Catherine O’Flynn – What Was Lost


Catherine O’ Flynn’s much acclaimed debut novel probably has one of the most fascinating opening chapters I’ve ever read, which revolves around Kate Meaney, a ten year old aspiring detective. Following Kate, and her ‘partner’ Mickey (a soft toy),  through her ‘stakeouts’ as she looks for ‘suspicious’ people, simultaneously trying to determine their possible motives, her friendship with Adrian, the neighbor’s twenty-two year old son, her friends at school, and her life with her dad, the book comes across as an innocent feel-good book.

Anyone who asked for a chocolate lime was a killer, according to Adrian, due to his abhorrence of the sweet and his belief that no law-abiding person could like such an unnatural combination.

Things have a habit of going disarray, though, and when Kate’s father dies in suspicious circumstances, her maternal grandmother becomes Kate’s official guardian. She thinks it would do Kate a world of good to go to boarding school and be around kids her own age. Kate has other ideas, although she does promise her grandmother that she’ll do the entrance exam, and give it her best shot. Adrian drops her off to the school for the exam, and Kate’s never seen after that. When they look through the entrance exam papers, they can’t find Kate’s.

Cut twenty years later to Green Oaks mall, a popular stakeout location for Kate, and the reader is introduced to the two ‘actual’ protagonists of the book: Lisa, a duty manager at ‘Your Music’, and Kurt, a security guard, who spends most of his time observing the CCTV videos. One night, a long time ago, he had seen a young girl with a monkey on the screen, but when he attempted to find her, he failed. When he meets Lisa, and sees that she’s holding the same monkey, the two somehow find themselves developing a kind-of relationship, and together try to find the ‘lost girl’ – a girl who has affected both their lives, although they don’t know it yet!

There seems to be a fair bit of indirect social commentary, with the author taking pains to explain how things work in a big mall, where the employees are always under great stress and pressure due to unreasonable customers, who insist it’s illegal to charge non-Sale prices once the sale is over. There’s also added stress when they keep expecting an inspection that keeps everyone on their toes – more often than not, these inspection-alerts turn out to be false alarms. It also gives the reader a quick peek into how “new developments” like the mall ends up influencing the lives of so many people, leaving them jobless, or having to find an alternate career which isn’t necessarily what they want to do.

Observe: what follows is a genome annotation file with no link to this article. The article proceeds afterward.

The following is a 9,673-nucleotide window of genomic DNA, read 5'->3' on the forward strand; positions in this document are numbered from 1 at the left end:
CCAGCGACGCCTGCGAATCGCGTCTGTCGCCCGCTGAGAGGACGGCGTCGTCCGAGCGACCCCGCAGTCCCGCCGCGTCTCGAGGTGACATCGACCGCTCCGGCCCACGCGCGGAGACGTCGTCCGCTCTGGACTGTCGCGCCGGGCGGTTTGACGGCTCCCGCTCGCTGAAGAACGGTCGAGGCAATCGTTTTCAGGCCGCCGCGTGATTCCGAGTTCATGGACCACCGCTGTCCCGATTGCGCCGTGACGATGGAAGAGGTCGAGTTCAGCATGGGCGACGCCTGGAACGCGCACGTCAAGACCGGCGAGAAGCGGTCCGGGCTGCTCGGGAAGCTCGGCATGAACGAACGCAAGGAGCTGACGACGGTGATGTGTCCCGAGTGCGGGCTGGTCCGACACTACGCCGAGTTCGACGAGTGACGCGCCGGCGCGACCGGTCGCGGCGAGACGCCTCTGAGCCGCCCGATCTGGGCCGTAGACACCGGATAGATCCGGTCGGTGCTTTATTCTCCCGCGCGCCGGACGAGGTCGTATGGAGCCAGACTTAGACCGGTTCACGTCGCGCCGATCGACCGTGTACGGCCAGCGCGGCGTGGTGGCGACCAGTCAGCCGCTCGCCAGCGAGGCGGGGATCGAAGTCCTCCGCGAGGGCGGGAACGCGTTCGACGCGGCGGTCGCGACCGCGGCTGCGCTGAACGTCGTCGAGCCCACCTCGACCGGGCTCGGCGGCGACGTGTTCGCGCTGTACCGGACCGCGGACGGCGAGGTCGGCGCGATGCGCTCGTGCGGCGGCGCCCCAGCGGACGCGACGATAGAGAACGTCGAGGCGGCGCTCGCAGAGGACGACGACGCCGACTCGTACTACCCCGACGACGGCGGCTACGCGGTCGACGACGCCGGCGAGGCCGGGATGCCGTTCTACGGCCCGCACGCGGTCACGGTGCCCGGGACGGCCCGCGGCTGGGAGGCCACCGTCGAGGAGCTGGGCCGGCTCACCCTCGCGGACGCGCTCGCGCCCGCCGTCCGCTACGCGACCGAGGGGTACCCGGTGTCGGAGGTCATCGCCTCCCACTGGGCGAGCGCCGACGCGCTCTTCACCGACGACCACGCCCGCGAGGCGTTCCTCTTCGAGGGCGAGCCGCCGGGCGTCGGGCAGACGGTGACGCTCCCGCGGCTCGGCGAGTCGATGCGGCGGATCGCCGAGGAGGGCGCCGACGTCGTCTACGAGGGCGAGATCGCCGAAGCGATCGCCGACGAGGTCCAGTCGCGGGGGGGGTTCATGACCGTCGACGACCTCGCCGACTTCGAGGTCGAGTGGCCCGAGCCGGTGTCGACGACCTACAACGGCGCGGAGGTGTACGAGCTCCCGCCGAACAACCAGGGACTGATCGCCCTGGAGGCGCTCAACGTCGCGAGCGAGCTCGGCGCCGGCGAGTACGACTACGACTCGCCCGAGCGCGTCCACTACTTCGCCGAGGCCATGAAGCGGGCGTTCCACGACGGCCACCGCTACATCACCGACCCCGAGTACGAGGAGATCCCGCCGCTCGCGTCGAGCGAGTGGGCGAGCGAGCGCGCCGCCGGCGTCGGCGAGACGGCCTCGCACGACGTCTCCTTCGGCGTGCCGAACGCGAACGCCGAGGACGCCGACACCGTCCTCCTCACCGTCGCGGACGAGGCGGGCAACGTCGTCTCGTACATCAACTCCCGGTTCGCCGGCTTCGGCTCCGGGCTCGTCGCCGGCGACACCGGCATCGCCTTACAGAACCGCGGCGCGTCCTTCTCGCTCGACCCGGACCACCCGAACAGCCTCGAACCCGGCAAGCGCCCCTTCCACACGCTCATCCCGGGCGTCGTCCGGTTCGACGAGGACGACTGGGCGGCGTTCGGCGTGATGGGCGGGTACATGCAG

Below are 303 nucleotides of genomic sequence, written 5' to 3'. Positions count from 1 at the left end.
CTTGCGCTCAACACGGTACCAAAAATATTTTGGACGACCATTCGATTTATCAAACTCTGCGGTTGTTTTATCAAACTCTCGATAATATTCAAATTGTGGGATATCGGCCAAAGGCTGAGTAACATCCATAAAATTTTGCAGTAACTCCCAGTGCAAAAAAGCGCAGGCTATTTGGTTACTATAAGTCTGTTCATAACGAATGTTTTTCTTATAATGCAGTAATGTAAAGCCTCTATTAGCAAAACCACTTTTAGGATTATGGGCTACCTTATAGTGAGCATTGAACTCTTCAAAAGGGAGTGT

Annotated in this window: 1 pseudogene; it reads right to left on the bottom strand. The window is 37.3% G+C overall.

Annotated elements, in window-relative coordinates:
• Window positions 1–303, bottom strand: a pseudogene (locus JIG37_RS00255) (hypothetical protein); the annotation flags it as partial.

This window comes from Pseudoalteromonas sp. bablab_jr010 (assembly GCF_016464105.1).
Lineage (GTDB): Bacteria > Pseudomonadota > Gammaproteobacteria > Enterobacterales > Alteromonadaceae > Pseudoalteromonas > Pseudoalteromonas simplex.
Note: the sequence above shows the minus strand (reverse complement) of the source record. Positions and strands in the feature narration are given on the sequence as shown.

While I loved the opening section of the book, I wasn’t quite impressed with the way the book turned out. The narration itself seems to be in a passive voice, which makes the book slightly less exciting, and despite the fact that the characters are echoing their thoughts, it’s done in third person, and not in quotes, making it slightly bizarre. Call it a writer’s license, if you like.

But every night after another shitty day at work she was filled with an urge that would not be denied to go to the orange back room and get lost in a blur of words and faces and alcohol. The room where everything was so fucking hilarious, and where time whipped by at ten times its normal awful speed.

The switchover from present-day to twenty years later (or twenty years earlier to today, depending on how you look at it) was sudden, and I was left baffled for a couple of minutes trying to figure out where the story had turned a corner, and which direction it was accelerating towards.

The characters aren’t really built up and seem fairly two-dimensional. Kate and Adrian, in my opinion, are the only characters that seemed to have another dimension (and their roles lasted only seventy-odd pages!). It might have something to do with the other characters being caught up in the monotony of their daily lives while dealing with the past tragedies in a mechanical manner, which I can relate to – Since I’ve started working, I feel like my life’s fairly robotic, and I just go about doing things without really thinking about them.

The mystery of Kate going missing does get solved (no surprises there), but the ending was unimpressive, and left me feeling like there was much to be desired.

Rating: 3

5 Responses to “Catherine O’Flynn – What Was Lost”

  1. I agree with your review.

    Kate’s section was amazing – one of the best pieces of writing from a child’s perspective I have ever seen, but as you say it then went downhill very sharply. The second half of the book was disappointing. It was such a shame as I was hoping it would become a favourite – so many people rave about it.

    I’ll still be on the look out for her next book. Hopefully she’ll capture Kate’s magic throughout the whole of her next book.

    • That’s the thing that really disappointed me – it was set up to be such a great book, with rave reviews, and so many awards and nominations. Makes me half wonder if the people who judge these awards only read the first fifty, and last ten pages of the book!

      Here’s hoping for more Kate-and-Mickey-magic in the next one!

  2. This was one of those books I just could not seem to get into.

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